As part of the STI Outlook 2016, the OECD has released policy profiles by country. These include cross-country analyses that draw on the first joint EC-OECD survey on STI policies. They focus on major STI policy areas, instruments and trends.
This publication provides detailed country notes on Value Added Tax/Goods and Services Tax (VAT/GST) and excise duty rates in OECD member countries.
This annual publication presents detailed country notes and internationally comparable tax data for all OECD countries from 1965 onwards.
English, PDF, 674kb
Germany is the EU country that spends the most on health, allocating 11.1% of its GDP to health expenditure in 2015. Recent health spending trends closely follow economic growth, with an annual increase of around 2%.
English, PDF, 645kb
The number of young people not in employment, education or training (NEETs) remains elevated in many countries since the crisis. This country note examines the characteristics of those at risk of being NEET in Germany along with policies to help meet the challenge. It also includes many new youth-specific indicators on family formation, self-sufficiency, income and poverty, health and social cohesion.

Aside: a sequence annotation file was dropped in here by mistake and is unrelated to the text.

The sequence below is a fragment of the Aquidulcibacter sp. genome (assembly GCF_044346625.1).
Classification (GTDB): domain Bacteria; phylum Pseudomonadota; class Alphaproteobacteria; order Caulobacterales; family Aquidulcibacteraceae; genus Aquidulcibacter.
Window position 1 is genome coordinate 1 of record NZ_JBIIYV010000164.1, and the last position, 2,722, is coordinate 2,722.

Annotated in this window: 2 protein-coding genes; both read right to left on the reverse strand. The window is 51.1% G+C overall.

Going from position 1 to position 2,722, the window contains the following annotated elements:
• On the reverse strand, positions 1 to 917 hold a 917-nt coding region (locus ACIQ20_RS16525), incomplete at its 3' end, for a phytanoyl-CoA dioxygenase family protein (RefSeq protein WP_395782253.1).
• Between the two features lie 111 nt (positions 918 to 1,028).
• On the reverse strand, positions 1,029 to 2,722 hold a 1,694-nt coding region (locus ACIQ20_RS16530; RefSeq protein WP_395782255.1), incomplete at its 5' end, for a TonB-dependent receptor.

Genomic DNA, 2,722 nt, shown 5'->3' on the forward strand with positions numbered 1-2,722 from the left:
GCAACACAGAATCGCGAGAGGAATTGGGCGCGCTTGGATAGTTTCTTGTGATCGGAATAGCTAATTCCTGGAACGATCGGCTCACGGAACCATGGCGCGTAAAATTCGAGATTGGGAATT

English, PDF, 513kb
This country note provides an environmental tax and carbon pricing profile for Germany. It shows environmentally related tax revenues, taxes on energy use and effective carbon rates.
The German economy has steadily recovered from the 2008 global crisis. Thanks to past reforms, the labour market has proved strong and export performance has been impressive.
English, PDF, 1,182kb
This note presents selected findings based on the set of well-being indicators published in How's Life? 2016.
Germany is achieving good labour market outcomes and the recently introduced minimum wage has improved the situation of low wage earners. Main challenges are subdued investment, population ageing as well as the employability of refugees. Strengthening entrepreneurship and competition would boost investment. Policies could do more to help parents to reconcile professional and family obligations.
English, PDF, 325kb
There are 37 faculties of medicine in Germany offering medical education, including a private university. Admission to medical studies remains highly competitive. In 2011, 37,400 students applied but only 9,432 students were admitted (roughly one out of four).